The bigger issue this election season though has been malicious manipulation of voters through the influence of social media.  Just last week it was reported that Facebook had blocked more than 100 accounts that had ties to a Russian “troll farm” designed to influence the midterm elections. Facebook also noted that it deleted dozens of accounts that were linked to Iran in late October. Our advice is to always be careful of what you see posted on social media, not just political posts, as a lot of this information may be coming from a non-trusted source designed to manipulate your views.

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A new form of surveillance technology called “gait recognition” software is now being used by Chinese police on the streets of Beijing and Shanghai as well as other areas of China. Gait recognition software can identify someone by their body shape as well as how someone walks. The technology, created by a company called Watrix, does not need special cameras and works even when faces are hidden or unable to be identified through traditional facial recognition technology. Gait recognition has a 94 percent accuracy rate which is good enough right now for commercial use. The software works by first uploading video footage then by extracting someone’s silhouette from a video which then analyzes movement to create a virtual model of how a person walks. This means that even if a person was purposely trying to evade a system like this, by limping or hunching over, the software is still capable of determining someone’s identity. However, identifying people in real-time video footage is not yet available as it currently takes a lot of computing power to analyze someone’s gait because you need a sequence of images rather than a single image as current facial recognition technology uses.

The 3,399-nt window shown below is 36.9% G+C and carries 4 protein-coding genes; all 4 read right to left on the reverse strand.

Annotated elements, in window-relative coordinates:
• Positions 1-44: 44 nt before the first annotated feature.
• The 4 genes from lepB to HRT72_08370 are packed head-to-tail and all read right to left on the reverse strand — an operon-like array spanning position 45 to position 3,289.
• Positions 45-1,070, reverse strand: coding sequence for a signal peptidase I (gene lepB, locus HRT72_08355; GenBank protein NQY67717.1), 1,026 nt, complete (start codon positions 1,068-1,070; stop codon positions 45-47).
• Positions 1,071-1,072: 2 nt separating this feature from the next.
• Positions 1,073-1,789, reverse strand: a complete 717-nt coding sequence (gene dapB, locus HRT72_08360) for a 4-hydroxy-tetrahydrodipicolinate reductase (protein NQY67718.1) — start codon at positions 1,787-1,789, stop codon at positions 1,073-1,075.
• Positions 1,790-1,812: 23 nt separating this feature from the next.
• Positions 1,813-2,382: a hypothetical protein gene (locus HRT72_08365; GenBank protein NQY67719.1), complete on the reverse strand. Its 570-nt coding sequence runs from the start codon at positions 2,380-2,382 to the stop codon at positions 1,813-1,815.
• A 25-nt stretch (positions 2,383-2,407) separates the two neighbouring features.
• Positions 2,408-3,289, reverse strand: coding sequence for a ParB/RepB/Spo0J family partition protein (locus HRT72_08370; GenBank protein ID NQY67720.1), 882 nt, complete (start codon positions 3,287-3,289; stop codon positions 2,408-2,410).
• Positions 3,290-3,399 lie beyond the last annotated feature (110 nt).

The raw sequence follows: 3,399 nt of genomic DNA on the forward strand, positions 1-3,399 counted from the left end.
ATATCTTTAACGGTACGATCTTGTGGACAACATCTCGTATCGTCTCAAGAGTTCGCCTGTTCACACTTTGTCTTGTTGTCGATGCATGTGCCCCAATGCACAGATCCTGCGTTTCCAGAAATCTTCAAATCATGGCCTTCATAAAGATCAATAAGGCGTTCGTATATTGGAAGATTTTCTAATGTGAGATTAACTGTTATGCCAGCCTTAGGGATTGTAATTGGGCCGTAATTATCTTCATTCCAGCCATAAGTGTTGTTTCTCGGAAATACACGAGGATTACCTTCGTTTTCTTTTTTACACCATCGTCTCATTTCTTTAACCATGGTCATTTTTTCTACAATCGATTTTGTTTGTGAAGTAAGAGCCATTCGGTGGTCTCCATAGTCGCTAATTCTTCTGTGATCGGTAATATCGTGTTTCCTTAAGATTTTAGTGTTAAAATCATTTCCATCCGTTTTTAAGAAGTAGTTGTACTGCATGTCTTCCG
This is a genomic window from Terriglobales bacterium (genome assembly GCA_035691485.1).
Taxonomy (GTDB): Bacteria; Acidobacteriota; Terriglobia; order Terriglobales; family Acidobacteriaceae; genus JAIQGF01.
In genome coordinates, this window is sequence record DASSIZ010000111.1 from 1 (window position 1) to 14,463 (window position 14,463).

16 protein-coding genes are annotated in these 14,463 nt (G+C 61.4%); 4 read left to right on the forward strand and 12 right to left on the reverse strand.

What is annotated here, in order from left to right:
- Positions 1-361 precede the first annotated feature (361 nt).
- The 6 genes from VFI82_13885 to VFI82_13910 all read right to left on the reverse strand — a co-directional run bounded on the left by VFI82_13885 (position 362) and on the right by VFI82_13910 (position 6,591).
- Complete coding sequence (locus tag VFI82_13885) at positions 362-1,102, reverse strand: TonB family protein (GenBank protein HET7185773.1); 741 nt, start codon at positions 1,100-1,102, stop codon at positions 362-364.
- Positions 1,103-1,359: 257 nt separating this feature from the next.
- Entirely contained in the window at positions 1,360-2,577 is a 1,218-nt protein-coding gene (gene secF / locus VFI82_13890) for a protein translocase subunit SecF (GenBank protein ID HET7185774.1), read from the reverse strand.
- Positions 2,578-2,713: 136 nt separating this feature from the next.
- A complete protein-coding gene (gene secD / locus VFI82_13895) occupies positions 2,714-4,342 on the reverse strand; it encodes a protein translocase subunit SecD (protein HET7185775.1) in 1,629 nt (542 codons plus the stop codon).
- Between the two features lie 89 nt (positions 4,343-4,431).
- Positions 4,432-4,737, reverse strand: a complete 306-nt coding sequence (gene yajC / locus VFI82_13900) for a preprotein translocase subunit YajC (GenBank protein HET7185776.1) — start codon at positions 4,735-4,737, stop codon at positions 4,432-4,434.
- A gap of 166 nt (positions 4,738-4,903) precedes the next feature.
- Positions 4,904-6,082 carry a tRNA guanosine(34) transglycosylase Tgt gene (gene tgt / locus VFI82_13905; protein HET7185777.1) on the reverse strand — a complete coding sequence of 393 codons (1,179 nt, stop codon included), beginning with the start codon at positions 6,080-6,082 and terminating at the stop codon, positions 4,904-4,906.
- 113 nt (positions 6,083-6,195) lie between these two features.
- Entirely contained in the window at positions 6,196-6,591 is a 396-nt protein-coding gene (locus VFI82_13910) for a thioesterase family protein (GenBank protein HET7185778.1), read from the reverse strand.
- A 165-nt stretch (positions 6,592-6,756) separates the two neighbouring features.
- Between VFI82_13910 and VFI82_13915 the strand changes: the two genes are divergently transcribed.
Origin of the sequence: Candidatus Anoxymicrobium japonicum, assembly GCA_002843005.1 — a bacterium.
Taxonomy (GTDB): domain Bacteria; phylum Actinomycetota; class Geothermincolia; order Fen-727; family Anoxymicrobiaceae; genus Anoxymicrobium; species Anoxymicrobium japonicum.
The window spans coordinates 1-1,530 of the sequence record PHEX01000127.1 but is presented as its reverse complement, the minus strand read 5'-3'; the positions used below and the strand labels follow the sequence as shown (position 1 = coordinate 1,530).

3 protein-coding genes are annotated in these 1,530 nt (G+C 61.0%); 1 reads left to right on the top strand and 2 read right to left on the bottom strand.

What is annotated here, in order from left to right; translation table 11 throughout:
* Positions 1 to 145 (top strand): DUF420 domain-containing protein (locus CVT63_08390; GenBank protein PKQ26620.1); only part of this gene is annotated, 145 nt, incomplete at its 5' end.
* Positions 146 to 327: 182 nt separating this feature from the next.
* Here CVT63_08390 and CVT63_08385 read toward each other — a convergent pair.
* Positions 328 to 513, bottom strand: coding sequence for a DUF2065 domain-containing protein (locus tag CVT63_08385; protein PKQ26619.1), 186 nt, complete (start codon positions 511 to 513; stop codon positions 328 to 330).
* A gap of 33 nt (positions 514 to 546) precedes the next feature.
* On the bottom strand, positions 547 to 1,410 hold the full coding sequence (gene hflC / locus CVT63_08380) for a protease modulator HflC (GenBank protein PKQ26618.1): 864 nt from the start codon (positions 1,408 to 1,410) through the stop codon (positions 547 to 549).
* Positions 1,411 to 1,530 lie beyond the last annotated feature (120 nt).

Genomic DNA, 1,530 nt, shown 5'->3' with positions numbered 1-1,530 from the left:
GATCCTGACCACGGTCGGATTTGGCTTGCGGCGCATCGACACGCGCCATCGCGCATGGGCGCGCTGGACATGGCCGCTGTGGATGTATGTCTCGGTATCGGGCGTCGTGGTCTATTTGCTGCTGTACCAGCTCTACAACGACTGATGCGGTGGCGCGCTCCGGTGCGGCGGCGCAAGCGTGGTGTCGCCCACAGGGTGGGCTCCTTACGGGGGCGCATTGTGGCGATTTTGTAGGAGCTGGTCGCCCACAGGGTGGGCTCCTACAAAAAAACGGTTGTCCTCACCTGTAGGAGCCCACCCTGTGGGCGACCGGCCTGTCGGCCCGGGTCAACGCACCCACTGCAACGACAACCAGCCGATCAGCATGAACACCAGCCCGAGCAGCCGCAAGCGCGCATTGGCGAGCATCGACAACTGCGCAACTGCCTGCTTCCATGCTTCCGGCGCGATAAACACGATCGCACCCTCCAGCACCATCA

In China and other nation states, mass surveillance is big business.  In fact, I recently visited London England, which is known as one of the most surveilled cities in the world. There are CCTV camera’s everywhere! One recent report noted that there are approximately 5.9 million closed-circuit TV cameras in the UK which works out to be one camera for every 11 people. That, of course, is nothing compared to China where its estimated that 176 million surveillance cameras are keeping tabs on China’s 1.3 billion citizens. Keep in mind, surveillance cameras are not always government owned and operated. Many are purchased by homeowners and businesses to help deter theft and other crimes. What I find interesting is that by combining gait recognition with current facial recognition technology, it could mean much more surveillance technology being used in a city near you once this software becomes more mature and cheaper to purchase.